Arsenic remediation of drinking water using iron-oxide coated coal bottom ash

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We describe laboratory and field results of a novel arsenic removal adsorbent called 'Arsenic Removal Using Bottom Ash' (ARUBA). ARUBA is prepared by coating particles of coal bottom ash, a waste material from coal fired power plants, with iron (hydr)oxide. The coating process is simple and conducted at room temperature and atmospheric pressure. Material costs for ARUBA are estimated to be low (~;;$0.08 per kg) and arsenic remediation with ARUBA has the potential to be affordable to resource-constrained communities. ARUBA is used for removing arsenic via a dispersal-and-removal process, and we envision that ARUBA would be used in community-scale water ... continued below

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1446

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Mathieu, Johanna L.; Gadgil, Ashok J.; Addy, Susan E. A. & Kowolik, Kristin June 1, 2010.

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We describe laboratory and field results of a novel arsenic removal adsorbent called 'Arsenic Removal Using Bottom Ash' (ARUBA). ARUBA is prepared by coating particles of coal bottom ash, a waste material from coal fired power plants, with iron (hydr)oxide. The coating process is simple and conducted at room temperature and atmospheric pressure. Material costs for ARUBA are estimated to be low (~;;$0.08 per kg) and arsenic remediation with ARUBA has the potential to be affordable to resource-constrained communities. ARUBA is used for removing arsenic via a dispersal-and-removal process, and we envision that ARUBA would be used in community-scale water treatment centers. We show that ARUBA is able to reduce arsenic concentrations in contaminated Bangladesh groundwater to below the Bangladesh standard of 50 ppb. Using the Langmuir isotherm (R2 = 0.77) ARUBA's adsorption capacity in treating real groundwater is 2.6x10-6 mol/g (0.20 mg/g). Time-to-90percent (defined as the time interval for ARUBA to remove 90percent of the total amount of arsenic that is removed at equilibrium) is less than one hour. Reaction rates (pseudo-second-order kinetic model, R2>_ 0.99) increase from 2.4x105 to 7.2x105 g mol-1 min-1 as the groundwater arsenic concentration decreases from 560 to 170 ppb. We show that ARUBA's arsenic adsorption density (AAD), defined as the milligrams of arsenic removed at equilibrium per gram of ARUBA added, is linearly dependent on the initial arsenic concentration of the groundwater sample, for initial arsenic concentrations of up to 1600 ppb and an ARUBA dose of 4.0 g/L. This makes it easy to determine the amount of ARUBA required to treat a groundwater source when its arsenic concentration is known and less than 1600 ppb. Storing contaminated groundwater for two to three days before treatment is seen to significantly increase ARUBA's AAD. ARUBA can be separated from treated water by coagulation and clarification, which is expected to be less expensive than filtration of micron-scale particles, further contributing to the affordability of a community-scale water treatment center.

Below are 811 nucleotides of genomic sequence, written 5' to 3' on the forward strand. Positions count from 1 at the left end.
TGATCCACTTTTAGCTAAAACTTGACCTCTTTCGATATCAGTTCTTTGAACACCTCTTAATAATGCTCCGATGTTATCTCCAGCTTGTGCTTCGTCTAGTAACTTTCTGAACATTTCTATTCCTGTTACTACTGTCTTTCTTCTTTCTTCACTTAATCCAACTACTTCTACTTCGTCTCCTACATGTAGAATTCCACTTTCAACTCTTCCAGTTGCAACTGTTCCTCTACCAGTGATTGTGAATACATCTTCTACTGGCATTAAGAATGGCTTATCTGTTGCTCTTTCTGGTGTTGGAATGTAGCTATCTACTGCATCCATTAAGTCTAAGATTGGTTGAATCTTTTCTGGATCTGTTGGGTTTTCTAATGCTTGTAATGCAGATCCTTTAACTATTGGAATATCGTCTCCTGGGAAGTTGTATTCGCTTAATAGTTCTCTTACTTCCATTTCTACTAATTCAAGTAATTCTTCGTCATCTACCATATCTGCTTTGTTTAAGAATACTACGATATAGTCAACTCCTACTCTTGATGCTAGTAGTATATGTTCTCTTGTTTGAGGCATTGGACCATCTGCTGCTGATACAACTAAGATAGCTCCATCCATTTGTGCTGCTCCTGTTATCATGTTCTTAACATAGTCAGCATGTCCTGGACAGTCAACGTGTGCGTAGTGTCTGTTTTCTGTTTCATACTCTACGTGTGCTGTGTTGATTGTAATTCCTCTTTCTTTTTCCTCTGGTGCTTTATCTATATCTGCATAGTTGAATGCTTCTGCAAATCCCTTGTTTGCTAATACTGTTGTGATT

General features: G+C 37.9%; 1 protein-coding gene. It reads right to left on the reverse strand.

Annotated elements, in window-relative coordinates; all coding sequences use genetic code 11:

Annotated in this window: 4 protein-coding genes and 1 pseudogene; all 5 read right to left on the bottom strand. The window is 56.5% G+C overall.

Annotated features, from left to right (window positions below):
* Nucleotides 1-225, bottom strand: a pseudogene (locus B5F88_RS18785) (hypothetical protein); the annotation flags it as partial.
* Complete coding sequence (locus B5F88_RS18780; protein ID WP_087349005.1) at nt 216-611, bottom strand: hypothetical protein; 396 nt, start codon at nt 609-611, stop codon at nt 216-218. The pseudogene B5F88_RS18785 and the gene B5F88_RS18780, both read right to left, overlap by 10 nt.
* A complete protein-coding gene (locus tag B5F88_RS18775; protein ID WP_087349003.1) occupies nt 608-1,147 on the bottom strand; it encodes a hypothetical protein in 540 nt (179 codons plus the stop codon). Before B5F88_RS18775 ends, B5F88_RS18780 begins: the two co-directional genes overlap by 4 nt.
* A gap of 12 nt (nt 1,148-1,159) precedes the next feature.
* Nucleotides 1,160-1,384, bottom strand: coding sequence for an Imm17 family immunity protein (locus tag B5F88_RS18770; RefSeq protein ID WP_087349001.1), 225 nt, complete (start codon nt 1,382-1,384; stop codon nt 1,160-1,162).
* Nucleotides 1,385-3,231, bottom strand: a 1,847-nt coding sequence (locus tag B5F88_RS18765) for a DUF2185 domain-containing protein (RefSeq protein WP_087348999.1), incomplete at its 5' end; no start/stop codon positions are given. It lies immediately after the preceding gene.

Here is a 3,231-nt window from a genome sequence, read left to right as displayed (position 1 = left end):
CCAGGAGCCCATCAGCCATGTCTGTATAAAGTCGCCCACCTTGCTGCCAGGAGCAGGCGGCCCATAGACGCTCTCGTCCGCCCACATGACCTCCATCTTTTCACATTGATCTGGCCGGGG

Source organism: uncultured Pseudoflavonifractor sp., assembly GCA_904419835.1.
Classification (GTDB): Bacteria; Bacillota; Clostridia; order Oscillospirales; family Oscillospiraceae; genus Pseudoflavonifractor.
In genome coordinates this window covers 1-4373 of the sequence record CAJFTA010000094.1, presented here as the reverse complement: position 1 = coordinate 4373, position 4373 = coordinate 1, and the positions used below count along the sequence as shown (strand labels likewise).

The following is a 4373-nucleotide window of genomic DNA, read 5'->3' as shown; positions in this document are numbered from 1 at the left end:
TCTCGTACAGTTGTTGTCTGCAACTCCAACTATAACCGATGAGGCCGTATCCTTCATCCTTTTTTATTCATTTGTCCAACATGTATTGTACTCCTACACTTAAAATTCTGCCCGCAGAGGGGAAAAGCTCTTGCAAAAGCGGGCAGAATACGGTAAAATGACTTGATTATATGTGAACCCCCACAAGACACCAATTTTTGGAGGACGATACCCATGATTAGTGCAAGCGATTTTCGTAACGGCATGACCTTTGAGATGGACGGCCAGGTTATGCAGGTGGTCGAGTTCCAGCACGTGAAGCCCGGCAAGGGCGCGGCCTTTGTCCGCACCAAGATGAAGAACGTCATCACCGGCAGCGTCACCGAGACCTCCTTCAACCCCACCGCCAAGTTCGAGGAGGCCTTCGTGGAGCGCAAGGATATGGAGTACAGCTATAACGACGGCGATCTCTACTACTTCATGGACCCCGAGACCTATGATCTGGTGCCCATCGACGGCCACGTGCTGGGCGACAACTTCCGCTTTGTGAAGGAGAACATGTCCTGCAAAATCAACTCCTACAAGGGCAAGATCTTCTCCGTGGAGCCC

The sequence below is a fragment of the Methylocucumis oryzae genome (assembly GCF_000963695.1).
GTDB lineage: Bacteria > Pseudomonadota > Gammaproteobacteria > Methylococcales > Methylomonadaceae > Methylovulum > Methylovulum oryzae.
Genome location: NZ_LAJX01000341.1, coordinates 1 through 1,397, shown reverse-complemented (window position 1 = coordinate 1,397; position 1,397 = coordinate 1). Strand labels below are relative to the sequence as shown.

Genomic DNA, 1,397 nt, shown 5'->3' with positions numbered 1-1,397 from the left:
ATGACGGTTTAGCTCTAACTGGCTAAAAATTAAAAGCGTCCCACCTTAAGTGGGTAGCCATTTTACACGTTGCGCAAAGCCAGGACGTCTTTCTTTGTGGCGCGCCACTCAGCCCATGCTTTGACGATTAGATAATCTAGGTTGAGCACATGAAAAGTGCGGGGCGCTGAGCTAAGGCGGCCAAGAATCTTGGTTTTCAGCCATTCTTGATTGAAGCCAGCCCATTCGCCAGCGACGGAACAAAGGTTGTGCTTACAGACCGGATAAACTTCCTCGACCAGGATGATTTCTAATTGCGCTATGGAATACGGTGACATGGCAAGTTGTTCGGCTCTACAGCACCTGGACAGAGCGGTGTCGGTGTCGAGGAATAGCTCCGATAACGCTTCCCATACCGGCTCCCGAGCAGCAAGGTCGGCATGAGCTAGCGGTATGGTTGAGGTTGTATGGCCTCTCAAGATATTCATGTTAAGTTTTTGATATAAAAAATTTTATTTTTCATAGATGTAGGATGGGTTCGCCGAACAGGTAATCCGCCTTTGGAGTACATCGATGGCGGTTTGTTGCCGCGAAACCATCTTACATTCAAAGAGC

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1446

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  • Journal Name: Environmental Science and Health; Journal Volume: 45; Journal Issue: 11

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  • Report No.: LBNL-3681E
  • Grant Number: DE-AC02-05CH11231
  • DOI: 10.1080/10934529.2010.500940 | External Link
  • Office of Scientific & Technical Information Report Number: 985737
  • Archival Resource Key: ark:/67531/metadc1014611

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Reports, articles and other documents harvested from the Office of Scientific and Technical Information.

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  • June 1, 2010

Added to The UNT Digital Library

  • Oct. 14, 2017, 8:36 a.m.

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  • March 6, 2018, 6:05 a.m.

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Mathieu, Johanna L.; Gadgil, Ashok J.; Addy, Susan E. A. & Kowolik, Kristin. Arsenic remediation of drinking water using iron-oxide coated coal bottom ash, article, June 1, 2010; Berkeley, California. (digital.library.unt.edu/ark:/67531/metadc1014611/: accessed July 22, 2018), University of North Texas Libraries, Digital Library, digital.library.unt.edu; crediting UNT Libraries Government Documents Department.